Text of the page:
This article presents the results of a survey of English local authorities undertaken in 2016 about the implementation of Making Safeguarding Personal (MSP) in adult social care services. MSP is an approach to adult safeguarding practice that prioritises the needs and outcomes identified by the person being supported. The key findings from a survey of local authorities are described, emphasising issues for safeguarding older adults, who are the largest group of people who experience adult safeguarding enquiries. The survey showed that social workers are enthusiastic about MSP and suggests that this approach results in a more efficient use of resources. However, implementation and culture change are affected by different factors, including: austerity; local authority systems and structures; the support of leaders, managers and partners in implementing MSP; service capacity; and input to develop skills and knowledge in local authorities and partner organisations. There are specific challenges for social workers in using MSP with older adults, particularly regarding mental capacity issues for service users, communication skills with older people, family and carers, and the need to combat ageism in service delivery. Organisational blocks affecting local authorities developing this 'risk enabling' approach to adult safeguarding are discussed.
    • Making Safeguarding Personal: progress of English local authorities

      Briggs, Mike; Cooper, Adi (Emerald Group Publishing Ltd., 2018-02-12)
      Purpose – The paper reports on the findings of a survey of 115 (76 per cent) of English local authorities in 2016 which compared progress on the implementation of the Making Safeguarding Personal (MSP) approach in local authorities through their Adult Social Care departments and in relation to their area Safeguarding Adults Boards (SABs) and partner organisations. The purpose of this paper is to evaluate the survey in relation to personalised social care and its impact on organisations, their staff and service users, and conclude with wider implications and recommendations for further work. Design/methodology/approach – A series of guided interviews were conducted with safeguarding leads from a sample comprising of 115 (76 per cent) of English local authorities during May and June 2016. The sample was randomly picked and balanced to give a fair representation of the different types of councils. The interviews were conducted by a team of five people. All interviewers had in-depth experience of adult safeguarding and were currently practicing independent chairs of SABs. The interviewers followed a prepared schedule consisting of a mixture of open and closed questions. All interviews were held over the phone and averaged one-hour duration. Findings – The results pointed to the impression that the majority of local authorities had completed the first step of introducing MSP, i.e. they had trained their workers and modified their systems. Most local authorities were moving into the next phase of embedding user-focussed work into their practice and culture, and were at various points along that journey. However, most had still to engage partner organisations beyond a mere acceptance of MSP as “a good thing”. Research limitations/implications – The research has wide ranging implications for organisations and their workers in the field of adult safeguarding based on its findings. Its limitations are that only organisational leaders and managers were interviewed, although reference is extensively made to initiatives that engage service users. The authors acknowledged the possible bias of interviewees when judging the performance of their own service and attempted to moderate their views in the final report. Practical implications – The report references many practical implications to improve the practice of adult safeguarding in an attempt to make it more person-centred. Examples of good practice are given and recommendations are made to organisations. Social implications – It is recognised that there are many people who may be at risk of harm through their environmental, personal, age or disability-related situations. In improving the way that services respond to their needs, they will be made to feel safer and their lives enhanced. Originality/value – This original research follows up previous research in the preceding year. It is the widest ranging in its coverage of 76 per cent of English local authorities. Its value is that it measures progress towards full implementation of MSP; reports information and views from safeguarding leaders; and makes 20 recommendations to improve the implementation of MSP within local authorities, SABs and their partners.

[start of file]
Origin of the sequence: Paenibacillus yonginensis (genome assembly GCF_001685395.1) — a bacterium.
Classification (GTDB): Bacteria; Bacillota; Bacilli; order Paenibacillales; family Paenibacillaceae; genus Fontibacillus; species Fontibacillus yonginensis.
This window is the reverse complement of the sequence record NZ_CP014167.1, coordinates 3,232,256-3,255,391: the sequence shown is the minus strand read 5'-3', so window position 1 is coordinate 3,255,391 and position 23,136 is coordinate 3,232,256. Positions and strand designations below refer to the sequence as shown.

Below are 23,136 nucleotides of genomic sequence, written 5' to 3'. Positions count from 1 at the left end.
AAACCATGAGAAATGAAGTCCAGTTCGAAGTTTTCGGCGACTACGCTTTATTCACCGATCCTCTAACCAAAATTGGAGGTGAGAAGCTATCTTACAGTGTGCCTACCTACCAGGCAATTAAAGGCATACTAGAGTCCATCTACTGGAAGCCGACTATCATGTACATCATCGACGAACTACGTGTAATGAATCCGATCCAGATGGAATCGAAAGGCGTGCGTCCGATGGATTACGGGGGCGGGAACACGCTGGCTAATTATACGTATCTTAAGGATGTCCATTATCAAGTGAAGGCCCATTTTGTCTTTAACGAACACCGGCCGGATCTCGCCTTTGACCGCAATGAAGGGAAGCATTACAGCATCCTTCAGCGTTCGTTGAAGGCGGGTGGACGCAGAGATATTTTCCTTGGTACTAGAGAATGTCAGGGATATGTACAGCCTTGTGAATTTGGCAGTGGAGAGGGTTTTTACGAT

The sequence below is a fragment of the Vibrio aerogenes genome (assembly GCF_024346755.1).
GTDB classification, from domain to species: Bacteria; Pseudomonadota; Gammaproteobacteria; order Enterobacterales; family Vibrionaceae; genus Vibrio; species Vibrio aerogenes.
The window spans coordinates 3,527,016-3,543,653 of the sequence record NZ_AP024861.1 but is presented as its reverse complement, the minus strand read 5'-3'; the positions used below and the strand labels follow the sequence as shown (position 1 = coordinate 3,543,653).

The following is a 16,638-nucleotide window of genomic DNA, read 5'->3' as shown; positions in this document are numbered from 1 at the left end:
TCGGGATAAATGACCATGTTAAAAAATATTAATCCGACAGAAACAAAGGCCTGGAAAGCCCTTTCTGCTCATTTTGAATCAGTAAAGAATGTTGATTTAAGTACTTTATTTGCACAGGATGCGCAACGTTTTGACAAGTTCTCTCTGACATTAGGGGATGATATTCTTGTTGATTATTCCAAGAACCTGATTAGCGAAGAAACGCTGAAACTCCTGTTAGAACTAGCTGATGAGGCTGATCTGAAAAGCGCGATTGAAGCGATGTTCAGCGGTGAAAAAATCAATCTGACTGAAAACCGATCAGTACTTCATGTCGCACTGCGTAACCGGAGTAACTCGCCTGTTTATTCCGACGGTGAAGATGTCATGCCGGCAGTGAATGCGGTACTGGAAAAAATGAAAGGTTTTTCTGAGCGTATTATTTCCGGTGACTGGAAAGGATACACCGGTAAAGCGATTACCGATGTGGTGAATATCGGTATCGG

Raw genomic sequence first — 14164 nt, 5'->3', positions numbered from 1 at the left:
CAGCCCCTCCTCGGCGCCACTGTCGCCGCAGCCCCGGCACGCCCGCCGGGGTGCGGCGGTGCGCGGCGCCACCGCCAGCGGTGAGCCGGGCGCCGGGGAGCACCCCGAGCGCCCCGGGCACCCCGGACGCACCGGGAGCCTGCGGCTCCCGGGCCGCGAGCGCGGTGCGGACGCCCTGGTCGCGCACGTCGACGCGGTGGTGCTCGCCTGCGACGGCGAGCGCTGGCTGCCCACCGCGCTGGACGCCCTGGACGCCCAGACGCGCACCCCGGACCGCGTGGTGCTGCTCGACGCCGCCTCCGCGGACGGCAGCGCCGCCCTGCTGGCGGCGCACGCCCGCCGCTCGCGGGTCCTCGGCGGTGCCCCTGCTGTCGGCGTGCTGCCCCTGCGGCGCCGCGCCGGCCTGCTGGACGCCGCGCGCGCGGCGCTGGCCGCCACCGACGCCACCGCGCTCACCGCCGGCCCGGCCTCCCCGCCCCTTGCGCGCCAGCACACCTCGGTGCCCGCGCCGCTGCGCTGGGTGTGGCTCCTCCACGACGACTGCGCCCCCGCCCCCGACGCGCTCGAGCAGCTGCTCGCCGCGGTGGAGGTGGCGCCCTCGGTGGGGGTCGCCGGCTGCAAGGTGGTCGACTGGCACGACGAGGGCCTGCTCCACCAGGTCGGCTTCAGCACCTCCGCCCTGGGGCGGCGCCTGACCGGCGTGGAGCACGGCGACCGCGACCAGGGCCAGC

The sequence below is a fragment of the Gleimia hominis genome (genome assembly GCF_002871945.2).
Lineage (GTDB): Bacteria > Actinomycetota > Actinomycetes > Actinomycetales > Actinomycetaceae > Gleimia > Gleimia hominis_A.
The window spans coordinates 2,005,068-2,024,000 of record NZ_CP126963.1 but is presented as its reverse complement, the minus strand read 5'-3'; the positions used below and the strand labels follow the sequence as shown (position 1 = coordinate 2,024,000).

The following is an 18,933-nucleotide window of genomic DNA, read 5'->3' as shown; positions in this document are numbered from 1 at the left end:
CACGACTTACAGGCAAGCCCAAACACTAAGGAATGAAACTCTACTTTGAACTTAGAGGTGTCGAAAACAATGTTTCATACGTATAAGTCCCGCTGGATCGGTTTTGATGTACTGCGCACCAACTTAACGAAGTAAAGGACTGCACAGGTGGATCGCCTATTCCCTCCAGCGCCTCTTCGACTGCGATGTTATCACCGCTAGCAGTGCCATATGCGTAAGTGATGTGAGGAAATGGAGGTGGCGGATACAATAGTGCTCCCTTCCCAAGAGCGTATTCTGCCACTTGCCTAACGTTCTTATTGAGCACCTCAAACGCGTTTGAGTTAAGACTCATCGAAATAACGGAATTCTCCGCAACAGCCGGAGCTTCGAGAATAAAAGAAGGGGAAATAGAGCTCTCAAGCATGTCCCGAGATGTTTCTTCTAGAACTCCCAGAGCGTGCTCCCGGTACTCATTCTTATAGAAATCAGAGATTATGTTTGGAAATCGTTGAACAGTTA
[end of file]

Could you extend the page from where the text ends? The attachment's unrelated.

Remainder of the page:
• The management of time and waiting by unaccompanied asylum-seeking girls in Finland

      Kohli, Ravi K.S.; Kaukko, Mervi (Oxford University Press, 2017-12-07)
      This article considers how asylum-seeking girls in residential care in Finland construct their everyday lives while waiting for asylum outcomes. These girls, from various African countries, are shown to experience waiting as both debilitating and productive. First, our findings confirm the established picture of asylum-seeking young people being in limbo, unable to influence the resolution of their claims. Second, we explore more hopeful ways in which they wait. We emphasize the complex responses and relationships they build in waiting times with each other and their carers. We suggest that waiting is not just ‘dead’ time, but is also lively in periods of uncertainty.